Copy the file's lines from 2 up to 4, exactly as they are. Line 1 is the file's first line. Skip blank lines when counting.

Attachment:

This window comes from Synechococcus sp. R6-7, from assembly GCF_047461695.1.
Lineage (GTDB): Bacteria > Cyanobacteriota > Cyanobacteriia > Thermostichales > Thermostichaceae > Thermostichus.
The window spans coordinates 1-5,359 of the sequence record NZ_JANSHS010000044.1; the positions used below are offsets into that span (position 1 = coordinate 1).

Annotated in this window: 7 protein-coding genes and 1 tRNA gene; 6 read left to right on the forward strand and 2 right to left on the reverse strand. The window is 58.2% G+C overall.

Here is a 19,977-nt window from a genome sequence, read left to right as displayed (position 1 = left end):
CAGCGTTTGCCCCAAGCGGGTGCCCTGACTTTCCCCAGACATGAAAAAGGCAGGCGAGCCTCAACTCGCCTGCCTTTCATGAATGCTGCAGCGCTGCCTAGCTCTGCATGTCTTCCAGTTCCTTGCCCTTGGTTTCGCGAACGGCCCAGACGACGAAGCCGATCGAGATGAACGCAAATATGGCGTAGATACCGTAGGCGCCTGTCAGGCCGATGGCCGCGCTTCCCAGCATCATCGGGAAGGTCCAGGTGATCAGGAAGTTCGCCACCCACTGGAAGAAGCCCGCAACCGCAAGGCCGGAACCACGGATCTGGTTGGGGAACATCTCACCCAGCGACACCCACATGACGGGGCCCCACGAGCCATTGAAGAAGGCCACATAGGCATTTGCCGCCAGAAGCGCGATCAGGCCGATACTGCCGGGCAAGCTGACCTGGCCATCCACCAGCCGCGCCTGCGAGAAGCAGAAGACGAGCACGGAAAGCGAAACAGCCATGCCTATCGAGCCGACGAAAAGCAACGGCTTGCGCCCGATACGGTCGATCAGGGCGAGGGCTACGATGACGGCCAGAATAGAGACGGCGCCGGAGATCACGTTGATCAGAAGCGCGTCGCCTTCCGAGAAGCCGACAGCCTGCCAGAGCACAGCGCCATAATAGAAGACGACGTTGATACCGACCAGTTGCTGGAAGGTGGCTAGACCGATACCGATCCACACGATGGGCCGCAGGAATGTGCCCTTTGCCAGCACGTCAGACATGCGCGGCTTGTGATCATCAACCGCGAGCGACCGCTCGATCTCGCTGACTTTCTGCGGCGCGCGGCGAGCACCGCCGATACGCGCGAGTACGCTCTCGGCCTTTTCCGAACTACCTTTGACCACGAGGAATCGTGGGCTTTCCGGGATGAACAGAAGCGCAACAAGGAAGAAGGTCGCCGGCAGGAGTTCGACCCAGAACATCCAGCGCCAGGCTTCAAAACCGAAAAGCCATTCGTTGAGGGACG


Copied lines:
Lineage (GTDB): Bacteria > Cyanobacteriota > Cyanobacteriia > Thermostichales > Thermostichaceae > Thermostichus.
The window spans coordinates 1-5,359 of the sequence record NZ_JANSHS010000044.1; the positions used below are offsets into that span (position 1 = coordinate 1).

Annotated in this window: 7 protein-coding genes and 1 tRNA gene; 6 read left to right on the forward strand and 2 right to left on the reverse strand. The window is 58.2% G+C overall.